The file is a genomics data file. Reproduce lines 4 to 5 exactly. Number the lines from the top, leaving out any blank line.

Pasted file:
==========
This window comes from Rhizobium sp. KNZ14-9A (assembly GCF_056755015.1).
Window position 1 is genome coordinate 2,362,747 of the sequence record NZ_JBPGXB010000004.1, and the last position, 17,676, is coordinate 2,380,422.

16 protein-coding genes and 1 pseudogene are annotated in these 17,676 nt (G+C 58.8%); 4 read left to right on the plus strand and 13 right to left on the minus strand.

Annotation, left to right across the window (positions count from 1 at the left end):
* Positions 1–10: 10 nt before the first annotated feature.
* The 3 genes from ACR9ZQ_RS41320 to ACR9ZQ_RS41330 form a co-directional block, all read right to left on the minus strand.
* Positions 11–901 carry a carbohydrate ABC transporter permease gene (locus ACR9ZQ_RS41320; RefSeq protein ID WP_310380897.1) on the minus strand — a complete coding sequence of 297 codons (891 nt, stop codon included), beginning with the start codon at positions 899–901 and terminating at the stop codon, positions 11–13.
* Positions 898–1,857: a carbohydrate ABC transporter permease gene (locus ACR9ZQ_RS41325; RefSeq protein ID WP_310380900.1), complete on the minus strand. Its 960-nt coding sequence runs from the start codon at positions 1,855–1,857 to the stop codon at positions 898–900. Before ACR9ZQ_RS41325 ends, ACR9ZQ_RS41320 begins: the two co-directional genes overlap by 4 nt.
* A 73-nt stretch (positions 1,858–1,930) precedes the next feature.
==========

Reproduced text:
Annotation, left to right across the window (positions count from 1 at the left end):
* Positions 1–10: 10 nt before the first annotated feature.